The length of time the medication can remain at room temperature depends on the brand you use. If you have already stored the medication at room temperature, do not return it to the refrigerator.
If you do not use the medication within the recommended time frame, you must destroy the medication.
4 Precautions To Take
It is very important that the doctor checks in with the person receiving Advate often to make sure that it is working properly.
Blood tests may be needed. This medication may cause serious allergic reactions in some patients, including anaphylaxis. Anaphylaxis is a life-threatening condition and requires immediate medical attention.
Check with your doctor immediately if you or your child have a rash, itching, hoarseness, trouble breathing, trouble swallowing, lightheadedness or dizziness, or any swelling of the hands, face or mouth after receiving this medication.
It is recommended that you carry an ID card or letter stating that you have hemophilia A and the type and brand of medication you are using. If you have any questions about the kind of ID to carry, ask your doctor.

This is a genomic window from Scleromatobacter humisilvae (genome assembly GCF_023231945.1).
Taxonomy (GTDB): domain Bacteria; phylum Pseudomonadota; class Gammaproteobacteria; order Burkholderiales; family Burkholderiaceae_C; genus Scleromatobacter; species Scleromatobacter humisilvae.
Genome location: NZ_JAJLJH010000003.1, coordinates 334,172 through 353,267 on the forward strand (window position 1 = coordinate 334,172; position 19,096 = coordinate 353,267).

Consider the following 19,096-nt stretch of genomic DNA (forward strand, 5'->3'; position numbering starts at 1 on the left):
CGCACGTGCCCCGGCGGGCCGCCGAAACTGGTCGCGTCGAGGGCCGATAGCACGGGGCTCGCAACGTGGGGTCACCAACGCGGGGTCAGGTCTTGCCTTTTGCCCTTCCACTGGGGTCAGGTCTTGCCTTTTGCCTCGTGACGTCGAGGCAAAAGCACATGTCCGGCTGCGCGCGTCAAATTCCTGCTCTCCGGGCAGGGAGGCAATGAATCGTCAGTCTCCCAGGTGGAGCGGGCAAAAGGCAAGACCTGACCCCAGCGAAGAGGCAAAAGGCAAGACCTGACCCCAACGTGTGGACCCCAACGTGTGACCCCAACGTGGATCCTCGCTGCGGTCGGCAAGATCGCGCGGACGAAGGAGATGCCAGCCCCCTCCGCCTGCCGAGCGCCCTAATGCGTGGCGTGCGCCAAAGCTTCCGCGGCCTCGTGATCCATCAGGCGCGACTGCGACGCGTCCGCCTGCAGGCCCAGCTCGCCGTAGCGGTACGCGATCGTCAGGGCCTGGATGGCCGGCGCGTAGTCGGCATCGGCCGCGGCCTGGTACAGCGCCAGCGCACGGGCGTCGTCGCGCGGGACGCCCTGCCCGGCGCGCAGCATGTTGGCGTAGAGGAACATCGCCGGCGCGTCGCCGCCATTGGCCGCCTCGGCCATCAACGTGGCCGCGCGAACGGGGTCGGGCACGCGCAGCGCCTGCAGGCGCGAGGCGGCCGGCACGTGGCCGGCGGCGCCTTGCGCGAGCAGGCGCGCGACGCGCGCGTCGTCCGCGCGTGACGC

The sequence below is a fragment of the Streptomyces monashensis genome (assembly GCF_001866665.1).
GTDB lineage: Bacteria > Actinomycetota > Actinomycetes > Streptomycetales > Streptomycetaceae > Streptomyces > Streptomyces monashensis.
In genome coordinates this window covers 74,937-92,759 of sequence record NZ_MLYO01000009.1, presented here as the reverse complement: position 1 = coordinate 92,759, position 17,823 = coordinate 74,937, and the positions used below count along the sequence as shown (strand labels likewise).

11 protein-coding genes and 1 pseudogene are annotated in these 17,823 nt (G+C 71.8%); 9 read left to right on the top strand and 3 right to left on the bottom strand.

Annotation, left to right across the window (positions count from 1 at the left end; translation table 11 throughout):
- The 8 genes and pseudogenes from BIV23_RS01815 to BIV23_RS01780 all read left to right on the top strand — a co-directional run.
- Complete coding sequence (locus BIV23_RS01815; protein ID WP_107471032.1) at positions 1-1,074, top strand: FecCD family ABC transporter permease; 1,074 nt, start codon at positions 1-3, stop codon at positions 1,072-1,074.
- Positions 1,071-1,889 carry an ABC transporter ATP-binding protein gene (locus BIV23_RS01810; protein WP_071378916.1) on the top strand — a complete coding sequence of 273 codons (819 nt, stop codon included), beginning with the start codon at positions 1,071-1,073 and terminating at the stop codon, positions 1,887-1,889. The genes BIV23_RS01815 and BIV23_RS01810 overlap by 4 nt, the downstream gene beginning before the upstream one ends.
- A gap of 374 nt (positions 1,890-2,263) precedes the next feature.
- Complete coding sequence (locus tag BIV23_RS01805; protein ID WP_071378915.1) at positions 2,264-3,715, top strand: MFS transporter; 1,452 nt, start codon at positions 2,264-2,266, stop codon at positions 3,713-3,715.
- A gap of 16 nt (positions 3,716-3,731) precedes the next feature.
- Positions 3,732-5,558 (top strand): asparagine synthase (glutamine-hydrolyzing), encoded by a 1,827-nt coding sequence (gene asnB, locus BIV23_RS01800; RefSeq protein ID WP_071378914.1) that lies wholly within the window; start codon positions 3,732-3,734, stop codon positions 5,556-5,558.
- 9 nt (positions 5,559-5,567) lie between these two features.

Check with your doctor immediately if you have any symptoms of the parvovirus infection: Fever, chills, drowsiness, runny nose followed by a rash or joint pain.
Check with your doctor immediately if you have pain or tenderness in the upper stomach, pale stool, dark urine, loss of appetite, nausea, unusual tiredness or weakness, yellow eyes or skin. These could be symptoms of a serious liver problem.
This medication is made from donated human blood. Some human blood products can transmit certain viruses to the people who receive them.
However, this risk is low. Human donors and donated blood are tested for viruses to keep the risk of transmission low. Talk with your doctor about any concerns you may have.
The stopper of the vial contains dry, natural rubber, which may cause allergic reactions in people who are sensitive or allergic to latex. Tell your doctor if you have a latex allergy before beginning this medication.